The pandemic has undoubtedly triggered lasting changes when it comes to work. Many workers were part of a forced experiment in remote working that has shifted perceptions about such arrangements. Others found themselves in jobs that required them to personally confront the virus daily just to keep society running. All of us had cause to reflect on what we want our work to look like and what role we want it to play in our lives. According to a Bain & Company survey conducted by Dynata, 58% of workers across ten major economies feel the pandemic has forced them to rethink the balance between their work and their personal lives. In the Gulf Cooperation Council (GCC) countries, this figure rises to around two in three workers based on results from the Kingdom of Saudi Arabia (KSA) and the United Arab Emirates (UAE).
But profound changes were starting to surface even before the pandemic. Concerns about the impacts of automation have surged as machine learning and related technologies have matured. The growth of gig work, supported by new digital platforms, has thrown the longevity of the traditional employment model into question. Flexible work arrangements have moved into the mainstream. Demands for firms to define a clear social purpose have prompted business leaders to embark on soul-searching journeys.
This pattern holds true for the GCC, where there are strong concerns that automation could lead to job losses and an appetite for home, rather than office, working. For governments this poses some big policy questions, to attract and retain talent in a region where many workers come from outside of the region—up to 90% in the UAE.
The relationship between workers and firms is changing radically, forcing leaders to rethink their approach to talent. In prior research, we have explored the dawn of a new era of business, one in which outrunning extinction demands not just scale, but also speed and customer intimacy. We call those who achieve this balance “scale insurgents.”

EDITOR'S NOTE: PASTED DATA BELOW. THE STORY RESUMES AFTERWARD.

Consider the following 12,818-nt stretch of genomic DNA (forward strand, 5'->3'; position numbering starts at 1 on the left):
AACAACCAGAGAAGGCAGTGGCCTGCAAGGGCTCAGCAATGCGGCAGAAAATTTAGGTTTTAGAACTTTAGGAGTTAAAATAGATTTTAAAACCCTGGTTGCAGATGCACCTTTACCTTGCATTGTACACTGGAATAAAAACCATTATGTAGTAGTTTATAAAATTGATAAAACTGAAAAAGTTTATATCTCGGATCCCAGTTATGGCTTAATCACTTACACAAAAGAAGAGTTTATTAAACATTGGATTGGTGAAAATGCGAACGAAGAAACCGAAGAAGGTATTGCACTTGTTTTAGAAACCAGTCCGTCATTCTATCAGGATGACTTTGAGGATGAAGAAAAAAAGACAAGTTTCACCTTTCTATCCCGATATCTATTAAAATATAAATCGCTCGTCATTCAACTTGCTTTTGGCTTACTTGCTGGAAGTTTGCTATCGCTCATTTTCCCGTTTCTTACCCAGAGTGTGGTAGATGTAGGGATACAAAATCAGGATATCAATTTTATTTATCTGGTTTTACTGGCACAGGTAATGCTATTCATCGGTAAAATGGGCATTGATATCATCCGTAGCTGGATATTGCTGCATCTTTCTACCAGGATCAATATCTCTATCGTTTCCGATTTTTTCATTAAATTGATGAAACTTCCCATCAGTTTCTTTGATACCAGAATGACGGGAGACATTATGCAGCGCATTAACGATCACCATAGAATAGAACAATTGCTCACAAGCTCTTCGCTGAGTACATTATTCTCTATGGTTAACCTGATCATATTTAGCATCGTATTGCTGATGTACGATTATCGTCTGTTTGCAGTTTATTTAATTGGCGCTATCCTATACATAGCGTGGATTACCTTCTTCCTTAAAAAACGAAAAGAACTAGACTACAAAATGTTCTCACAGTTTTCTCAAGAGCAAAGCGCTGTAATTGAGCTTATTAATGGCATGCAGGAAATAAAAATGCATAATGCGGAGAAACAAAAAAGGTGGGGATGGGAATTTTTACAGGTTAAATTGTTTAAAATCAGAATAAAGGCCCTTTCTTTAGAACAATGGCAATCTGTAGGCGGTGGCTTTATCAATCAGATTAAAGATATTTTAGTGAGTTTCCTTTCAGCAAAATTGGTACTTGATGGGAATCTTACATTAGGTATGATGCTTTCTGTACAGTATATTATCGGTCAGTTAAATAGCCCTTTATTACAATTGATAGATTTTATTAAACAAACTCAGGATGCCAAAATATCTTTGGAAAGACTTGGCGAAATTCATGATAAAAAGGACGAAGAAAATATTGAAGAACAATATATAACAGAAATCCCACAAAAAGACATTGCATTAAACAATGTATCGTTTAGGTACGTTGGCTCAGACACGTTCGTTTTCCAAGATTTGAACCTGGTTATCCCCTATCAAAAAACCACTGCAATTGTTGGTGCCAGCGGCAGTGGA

Yet our understanding of workers—their hopes and desires, their untapped potential, their emotional state—is often superficial.
The pandemic has also brought one reality into stark relief: The war for talent is not just about cultivating a pipeline of future company executives. Surging attrition rates suggest that many workers are using the pandemic-induced job disruption as an opportunity to reevaluate what they want from their work. As a result, many companies are struggling to fill shortages in key frontline roles, threatening their ability to return to full capacity when the crisis subsides. This could become a big issue in the GCC, with more than half of UAE workers planning to change jobs in 2021 (often for more money), according to a report by recruitment agency Hays.
As part of a broader global research program over the past year, we have looked at the steps firms and governments in the GCC need to take now to get ahead in the shifting war for talent.
We identified five key themes that are reshaping work, in the GCC and globally:
- Motivations for work are changing. Gains in living standards over the past 150 years are allowing us to spend less of our time working but are raising expectations about what a job should provide.
- Beliefs about what makes a “good job” are diverging. As attitudes toward work fragment, the average worker is no longer a useful approximation. We’ve identified six worker archetypes, each with a different set of priorities.
- Automation is helping to rehumanize work. Distinctly human advantages—around problem solving, interpersonal connection, and creativity—are growing in importance as automation eliminates routine work.
- Technological change is blurring the boundaries of the firm. Remote and gig work are on the rise, but they are challenging firm cohesion.
- Younger generations are increasingly overwhelmed. Young people, especially in advanced economies, are under mounting psychological strain that spills over into their work lives.
Policy makers in the GCC must react to the changing nature of work, and of workers’ demands. Countries such as Saudi Arabia and the UAE have launched successful programs to attract international companies and expertise. Now they must look to create the conditions to make skilled workers stay in the country, offering more flexible visa regimes for foreign workers and allowing them to combine remote with office working more easily. In addition, policy makers have the opportunity to create tailored policies to attract a new wave of talent across the different archetypes defined by having policies that target the value proposition that each seek.
This also has implications on the education and training system which must now adapt their offering to provide highly flexible programs and focus on developing the transferable skills of upcoming local talent. This can help to create a highly skilled local workforce, that can drive the economy forward supported by expertise from all around the world.
Additional contributors to this report include James Allen, Andrew Schwedel, Ali Abou Haidar, Eric Almquist, and Thomas Devlin.